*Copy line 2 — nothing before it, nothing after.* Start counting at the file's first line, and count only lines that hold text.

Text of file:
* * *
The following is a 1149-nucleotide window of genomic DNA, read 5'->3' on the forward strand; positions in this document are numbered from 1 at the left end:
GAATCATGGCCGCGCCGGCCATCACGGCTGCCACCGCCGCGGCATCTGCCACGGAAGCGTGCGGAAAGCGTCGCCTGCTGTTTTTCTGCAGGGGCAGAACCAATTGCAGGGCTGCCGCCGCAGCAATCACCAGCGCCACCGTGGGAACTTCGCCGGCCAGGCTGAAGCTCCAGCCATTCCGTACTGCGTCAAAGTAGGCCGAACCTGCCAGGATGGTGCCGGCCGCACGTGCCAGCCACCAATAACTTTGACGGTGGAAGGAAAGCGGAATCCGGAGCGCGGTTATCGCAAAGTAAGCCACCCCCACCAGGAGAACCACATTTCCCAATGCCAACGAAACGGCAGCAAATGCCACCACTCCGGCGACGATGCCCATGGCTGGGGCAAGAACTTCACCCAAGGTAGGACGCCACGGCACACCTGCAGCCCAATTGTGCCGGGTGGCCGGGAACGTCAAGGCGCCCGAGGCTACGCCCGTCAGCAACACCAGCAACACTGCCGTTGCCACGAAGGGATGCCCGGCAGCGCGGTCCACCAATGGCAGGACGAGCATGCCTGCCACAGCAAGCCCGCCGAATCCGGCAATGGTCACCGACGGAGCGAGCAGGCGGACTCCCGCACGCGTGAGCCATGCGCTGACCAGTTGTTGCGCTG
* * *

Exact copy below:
GAATCATGGCCGCGCCGGCCATCACGGCTGCCACCGCCGCGGCATCTGCCACGGAAGCGTGCGGAAAGCGTCGCCTGCTGTTTTTCTGCAGGGGCAGAACCAATTGCAGGGCTGCCGCCGCAGCAATCACCAGCGCCACCGTGGGAACTTCGCCGGCCAGGCTGAAGCTCCAGCCATTCCGTACTGCGTCAAAGTAGGCCGAACCTGCCAGGATGGTGCCGGCCGCACGTGCCAGCCACCAATAACTTTGACGGTGGAAGGAAAGCGGAATCCGGAGCGCGGTTATCGCAAAGTAAGCCACCCCCACCAGGAGAACCACATTTCCCAATGCCAACGAAACGGCAGCAAATGCCACCACTCCGGCGACGATGCCCATGGCTGGGGCAAGAACTTCACCCAAGGTAGGACGCCACGGCACACCTGCAGCCCAATTGTGCCGGGTGGCCGGGAACGTCAAGGCGCCCGAGGCTACGCCCGTCAGCAACACCAGCAACACTGCCGTTGCCACGAAGGGATGCCCGGCAGCGCGGTCCACCAATGGCAGGACGAGCATGCCTGCCACAGCAAGCCCGCCGAATCCGGCAATGGTCACCGACGGAGCGAGCAGGCGGACTCCCGCACGCGTGAGCCATGCGCTGACCAGTTGTTGCGCTG